Gao Li Dou Sha Prep 3

Gao Li Dou Sha Frying

  • Red Bean Paste Meringue Dumpling (高力豆沙)

    • Preparation time: 20 minutes
    • Rapid cooking time: 20 minutes
    • Filling
    • 1 can 18 oz. red bean paste
    • 1/4 cup lard (optional)
    • Meringue
    • Egg white from 8 eggs
    • 1/2 cup flour
    • 1/2 cup cornstarch (or tapioca starch)
    • Additional Ingredients
    • 5 cups vegetable oil for frying
    • Granulated sugar for garnishing
    • Makes 12 dumplings
    • A traditional Chinese cook would add lard to the red bean paste. Then heat the mixture in a wok until slightly caramelized. This process definitely enhances the flavor of the filling but in view of health concerns I often omit it.
    • Scoop out twelve equal lumps of red bean paste and arrange them on a plate. This process will help you fill the dumpling as you start frying. Beat the egg white until stiff peak, and then add the flour and cornstarch. Mix well until the batter becomes smooth.
    • Heat the vegetable oil in a wok or in a deep frying pan on medium high heat. The oil should not be too hot as the dumpling should be heated all the way through before the outside burns. You can test the oil by dropping a small lump of the meringue into the oil. It should sizzle slowly.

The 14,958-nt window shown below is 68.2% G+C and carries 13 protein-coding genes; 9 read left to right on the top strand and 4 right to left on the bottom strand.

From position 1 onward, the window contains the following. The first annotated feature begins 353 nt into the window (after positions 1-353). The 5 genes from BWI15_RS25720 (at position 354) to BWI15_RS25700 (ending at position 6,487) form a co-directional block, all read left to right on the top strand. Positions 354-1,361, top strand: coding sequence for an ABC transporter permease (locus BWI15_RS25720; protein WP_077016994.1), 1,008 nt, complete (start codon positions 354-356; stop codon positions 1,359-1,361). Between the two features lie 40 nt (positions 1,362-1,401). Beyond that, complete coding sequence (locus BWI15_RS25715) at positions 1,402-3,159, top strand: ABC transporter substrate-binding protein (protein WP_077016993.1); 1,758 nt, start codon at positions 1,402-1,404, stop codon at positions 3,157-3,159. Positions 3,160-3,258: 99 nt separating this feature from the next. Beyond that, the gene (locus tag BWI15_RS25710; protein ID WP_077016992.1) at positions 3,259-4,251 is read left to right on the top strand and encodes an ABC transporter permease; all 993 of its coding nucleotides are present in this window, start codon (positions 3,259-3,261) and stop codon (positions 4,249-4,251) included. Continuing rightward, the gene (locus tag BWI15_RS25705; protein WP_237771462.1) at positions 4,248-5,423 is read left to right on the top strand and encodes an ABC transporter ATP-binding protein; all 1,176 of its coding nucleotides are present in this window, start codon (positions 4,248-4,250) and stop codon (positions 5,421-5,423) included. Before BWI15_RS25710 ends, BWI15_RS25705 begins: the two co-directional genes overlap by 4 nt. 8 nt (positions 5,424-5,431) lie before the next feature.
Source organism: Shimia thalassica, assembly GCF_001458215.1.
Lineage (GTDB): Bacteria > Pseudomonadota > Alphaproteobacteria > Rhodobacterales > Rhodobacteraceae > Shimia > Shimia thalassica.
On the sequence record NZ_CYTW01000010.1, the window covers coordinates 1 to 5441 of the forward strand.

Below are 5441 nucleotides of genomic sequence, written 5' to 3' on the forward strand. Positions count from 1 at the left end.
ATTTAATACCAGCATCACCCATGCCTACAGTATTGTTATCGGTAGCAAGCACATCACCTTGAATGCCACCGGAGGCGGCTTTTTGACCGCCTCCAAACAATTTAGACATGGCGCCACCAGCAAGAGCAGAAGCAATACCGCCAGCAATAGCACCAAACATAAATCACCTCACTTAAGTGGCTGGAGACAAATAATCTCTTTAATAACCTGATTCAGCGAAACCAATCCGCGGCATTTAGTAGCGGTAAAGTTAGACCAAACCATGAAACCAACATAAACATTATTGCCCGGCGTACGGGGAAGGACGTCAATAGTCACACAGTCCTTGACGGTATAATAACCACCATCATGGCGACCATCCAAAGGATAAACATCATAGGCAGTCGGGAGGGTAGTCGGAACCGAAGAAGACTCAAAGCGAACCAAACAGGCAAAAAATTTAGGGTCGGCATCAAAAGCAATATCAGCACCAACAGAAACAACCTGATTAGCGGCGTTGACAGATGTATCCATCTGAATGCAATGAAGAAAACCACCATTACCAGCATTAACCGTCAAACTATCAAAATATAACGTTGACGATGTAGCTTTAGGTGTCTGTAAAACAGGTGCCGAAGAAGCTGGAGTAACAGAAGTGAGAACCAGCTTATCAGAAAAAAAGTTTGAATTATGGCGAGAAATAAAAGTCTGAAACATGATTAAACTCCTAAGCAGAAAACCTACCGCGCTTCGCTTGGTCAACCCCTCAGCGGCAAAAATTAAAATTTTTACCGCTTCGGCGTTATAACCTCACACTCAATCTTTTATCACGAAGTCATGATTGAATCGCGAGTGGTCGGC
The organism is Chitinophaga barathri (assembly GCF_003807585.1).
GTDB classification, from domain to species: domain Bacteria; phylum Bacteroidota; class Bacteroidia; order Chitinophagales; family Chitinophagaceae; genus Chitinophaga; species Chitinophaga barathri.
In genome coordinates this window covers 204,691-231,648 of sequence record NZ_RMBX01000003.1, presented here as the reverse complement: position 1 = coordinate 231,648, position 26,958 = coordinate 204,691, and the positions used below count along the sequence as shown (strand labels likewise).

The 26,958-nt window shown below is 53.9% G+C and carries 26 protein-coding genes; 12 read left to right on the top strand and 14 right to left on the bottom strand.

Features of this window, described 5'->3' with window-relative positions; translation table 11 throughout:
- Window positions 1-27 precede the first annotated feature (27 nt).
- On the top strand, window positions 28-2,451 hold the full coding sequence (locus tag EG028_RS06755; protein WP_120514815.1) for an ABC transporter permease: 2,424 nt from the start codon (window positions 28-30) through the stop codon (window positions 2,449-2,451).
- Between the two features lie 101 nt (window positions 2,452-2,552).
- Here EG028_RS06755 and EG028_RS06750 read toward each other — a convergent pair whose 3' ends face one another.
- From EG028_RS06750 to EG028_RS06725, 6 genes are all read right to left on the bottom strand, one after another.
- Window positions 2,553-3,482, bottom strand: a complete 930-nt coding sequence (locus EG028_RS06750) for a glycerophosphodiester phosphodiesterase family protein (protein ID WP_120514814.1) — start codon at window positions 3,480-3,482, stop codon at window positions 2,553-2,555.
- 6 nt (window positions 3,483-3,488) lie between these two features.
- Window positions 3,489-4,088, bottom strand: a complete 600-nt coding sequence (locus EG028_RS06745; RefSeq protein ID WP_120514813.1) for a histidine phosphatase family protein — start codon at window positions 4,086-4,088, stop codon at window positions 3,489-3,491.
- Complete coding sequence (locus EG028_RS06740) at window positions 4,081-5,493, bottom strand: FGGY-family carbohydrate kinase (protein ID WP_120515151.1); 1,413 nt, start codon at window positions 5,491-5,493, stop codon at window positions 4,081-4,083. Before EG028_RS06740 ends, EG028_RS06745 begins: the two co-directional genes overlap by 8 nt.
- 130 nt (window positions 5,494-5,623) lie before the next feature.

• Fill an ice cream scoop with meringue. Drop a portion of red bean paste into the scoop. Then cover the red bean paste with a spoonful of meringue. Drop the battered red bean paste into the hot oil by inverting the scoop and squeezing the handle at the same time. This should create a perfectly shaped dumpling. Moving quickly you can cook about six dumplings in the oil simultaneously.
    • Use tongs or a pair of extra long chopsticks to turn the dumplings occasionally to brown them evenly. It should take about 5 minutes to crisp them thoroughly. Drain the dumplings and place them on a paper towel to absorb the extra grease. Serve immediately on a plate and garnish with granulated sugar.

I hope you enjoy this sweet dish as much as our guests at the Chinese New Year Banquet. It is not a very complicated recipe but does require nimbleness during final cooking. Come back to tell me how you fare after you’ve made it.